Still, he said, “hashing out those details isn’t exactly always easy, but it’s a welcome sight to see them working on it all the same.”
The bill appears to address concerns by children’s privacy advocates about a loophole that could let companies dodge scrutiny for serving targeted ads to children and teens if firms didn’t know it was happening. The updated bill only applies that more-limited standard to smaller firms. Larger companies could be held accountable if they knew or should have known about it.
The latest tweaks appear to give up ground both ways.
The latest version exempts small businesses from facing lawsuits by individuals. It also makes the Federal Trade Commission the sole enforcement agency overseeing data privacy, with a few exceptions, preempting the role of the Federal Communications Commission. Republicans have long challenged the FCC’s ability to enforce privacy rules in the telecom sector.
“The American Data Privacy and Protection Act’s national standard is stronger than any state privacy law,” McMorris Rodgers said in a statement to The Technology 202. “It prohibits Big Tech from tracking and exploiting people’s sensitive information for profit without their consent, protects kids , and ensures small businesses can innovate.”
The compromises didn’t just come “out of the blue,” though, Collins said. Discussions, negotiations and even major proposals on data privacy have existed for years.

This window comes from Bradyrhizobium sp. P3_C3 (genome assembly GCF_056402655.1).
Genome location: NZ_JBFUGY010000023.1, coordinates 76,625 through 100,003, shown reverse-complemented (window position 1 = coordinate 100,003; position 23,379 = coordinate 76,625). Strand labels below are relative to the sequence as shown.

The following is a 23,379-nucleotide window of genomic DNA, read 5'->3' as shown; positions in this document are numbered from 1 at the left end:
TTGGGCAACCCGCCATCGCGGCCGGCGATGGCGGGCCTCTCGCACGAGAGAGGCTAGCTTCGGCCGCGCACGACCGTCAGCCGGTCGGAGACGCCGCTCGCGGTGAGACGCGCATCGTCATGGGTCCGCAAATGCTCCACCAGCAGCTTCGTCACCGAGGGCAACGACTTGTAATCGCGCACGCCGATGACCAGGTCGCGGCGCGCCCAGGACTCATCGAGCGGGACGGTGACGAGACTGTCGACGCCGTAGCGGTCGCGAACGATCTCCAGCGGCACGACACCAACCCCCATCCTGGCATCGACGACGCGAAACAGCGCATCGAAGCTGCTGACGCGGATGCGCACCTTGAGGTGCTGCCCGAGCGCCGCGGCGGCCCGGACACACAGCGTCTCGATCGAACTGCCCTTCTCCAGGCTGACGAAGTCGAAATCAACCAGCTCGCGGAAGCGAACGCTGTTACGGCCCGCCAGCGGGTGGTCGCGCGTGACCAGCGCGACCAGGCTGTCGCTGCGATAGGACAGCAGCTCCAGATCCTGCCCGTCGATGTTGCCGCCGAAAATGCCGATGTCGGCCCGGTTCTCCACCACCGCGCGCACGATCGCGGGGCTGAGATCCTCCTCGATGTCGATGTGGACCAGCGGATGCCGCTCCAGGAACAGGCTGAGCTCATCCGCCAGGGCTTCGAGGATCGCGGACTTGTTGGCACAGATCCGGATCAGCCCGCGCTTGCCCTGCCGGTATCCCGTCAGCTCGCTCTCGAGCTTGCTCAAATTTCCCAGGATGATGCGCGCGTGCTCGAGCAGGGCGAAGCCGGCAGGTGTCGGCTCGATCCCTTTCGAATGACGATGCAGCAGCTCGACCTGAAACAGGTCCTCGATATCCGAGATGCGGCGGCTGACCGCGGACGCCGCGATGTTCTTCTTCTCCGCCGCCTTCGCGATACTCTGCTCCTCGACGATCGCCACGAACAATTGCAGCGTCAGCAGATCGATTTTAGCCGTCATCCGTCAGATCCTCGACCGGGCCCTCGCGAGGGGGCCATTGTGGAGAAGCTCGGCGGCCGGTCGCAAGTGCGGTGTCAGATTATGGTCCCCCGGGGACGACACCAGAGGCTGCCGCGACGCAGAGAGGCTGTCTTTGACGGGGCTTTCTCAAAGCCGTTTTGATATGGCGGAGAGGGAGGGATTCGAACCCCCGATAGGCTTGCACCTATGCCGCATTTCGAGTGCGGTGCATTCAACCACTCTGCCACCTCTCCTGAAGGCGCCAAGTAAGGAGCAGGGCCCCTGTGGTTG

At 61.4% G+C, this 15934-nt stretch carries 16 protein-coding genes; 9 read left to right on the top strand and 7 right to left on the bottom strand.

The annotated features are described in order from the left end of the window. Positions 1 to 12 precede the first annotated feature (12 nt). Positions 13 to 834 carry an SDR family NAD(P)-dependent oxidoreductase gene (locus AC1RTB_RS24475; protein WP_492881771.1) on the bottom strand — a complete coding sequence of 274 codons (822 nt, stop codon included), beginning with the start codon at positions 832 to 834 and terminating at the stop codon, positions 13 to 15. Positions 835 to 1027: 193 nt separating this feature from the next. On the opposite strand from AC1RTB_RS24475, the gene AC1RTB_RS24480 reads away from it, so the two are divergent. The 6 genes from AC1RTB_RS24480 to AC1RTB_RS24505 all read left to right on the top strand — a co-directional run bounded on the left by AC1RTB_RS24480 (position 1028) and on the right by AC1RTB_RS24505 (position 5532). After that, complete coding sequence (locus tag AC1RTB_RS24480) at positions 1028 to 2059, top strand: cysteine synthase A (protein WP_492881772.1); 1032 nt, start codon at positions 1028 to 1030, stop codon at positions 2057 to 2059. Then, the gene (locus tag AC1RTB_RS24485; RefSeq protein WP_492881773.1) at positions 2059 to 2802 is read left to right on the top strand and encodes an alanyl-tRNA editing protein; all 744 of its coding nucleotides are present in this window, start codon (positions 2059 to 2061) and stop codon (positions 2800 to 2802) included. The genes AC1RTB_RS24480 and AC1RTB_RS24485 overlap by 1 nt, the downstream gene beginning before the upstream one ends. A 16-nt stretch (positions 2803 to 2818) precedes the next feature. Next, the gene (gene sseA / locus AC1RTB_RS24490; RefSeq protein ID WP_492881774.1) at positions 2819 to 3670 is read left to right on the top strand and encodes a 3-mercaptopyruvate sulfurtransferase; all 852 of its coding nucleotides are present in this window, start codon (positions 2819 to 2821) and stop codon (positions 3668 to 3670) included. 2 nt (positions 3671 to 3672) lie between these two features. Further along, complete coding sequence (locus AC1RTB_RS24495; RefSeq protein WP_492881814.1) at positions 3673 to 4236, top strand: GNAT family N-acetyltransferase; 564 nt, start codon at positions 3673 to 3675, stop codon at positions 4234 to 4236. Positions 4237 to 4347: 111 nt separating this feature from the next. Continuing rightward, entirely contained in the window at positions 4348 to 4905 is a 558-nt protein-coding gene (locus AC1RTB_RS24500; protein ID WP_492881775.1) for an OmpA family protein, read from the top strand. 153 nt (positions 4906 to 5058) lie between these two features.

“There has been a significant amount of education that’s been happening, and just a significant coalescing around the idea that we need to get this under control,” she said.
But this time, she said, congressional leaders made clear they were set on finishing the job.
“It came out of the gates very serious and it seems clear, especially from Palone and McMorris Rogers, that they want it to get something done … and that they were going to pressure people into getting stuff done, and that it was going to be a negotiation,” she said.
The negotiations aren’t over, however. The measure faces major hurdles in the Senate, and it remains to be seen whether House lawmakers have done enough to overcome them.
Lawmakers release more antitrust findings to bolster case for reform
The House Judiciary Committee on Tuesday published its full final report on allegations of anti-competitive conduct by the tech giants, which proponents said contained more findings that strengthened calls for antitrust legislation.
According to Politico’s Josh Sisco, “Internal documents from Google and Amazon … show new examples of how the companies favor their own products over competitors’ — adding ammunition to the push for Congress to toughen antitrust law.” And according to Bloomberg News’s Leah Nylen, a separate memo highlighted how executives of Facebook’s parent company Meta “were more worried about the threat posed by its own products” than they let on publicly.
While the panel referenced the memos when it released its report in 2020, they were released in full Tuesday. “These documents expose the problem in black and white — these platforms use their dominance to unfairly disadvantage their rivals, all at the expense of competition and consumers,” Sen. Amy Klobuchar (D-Minn.) said.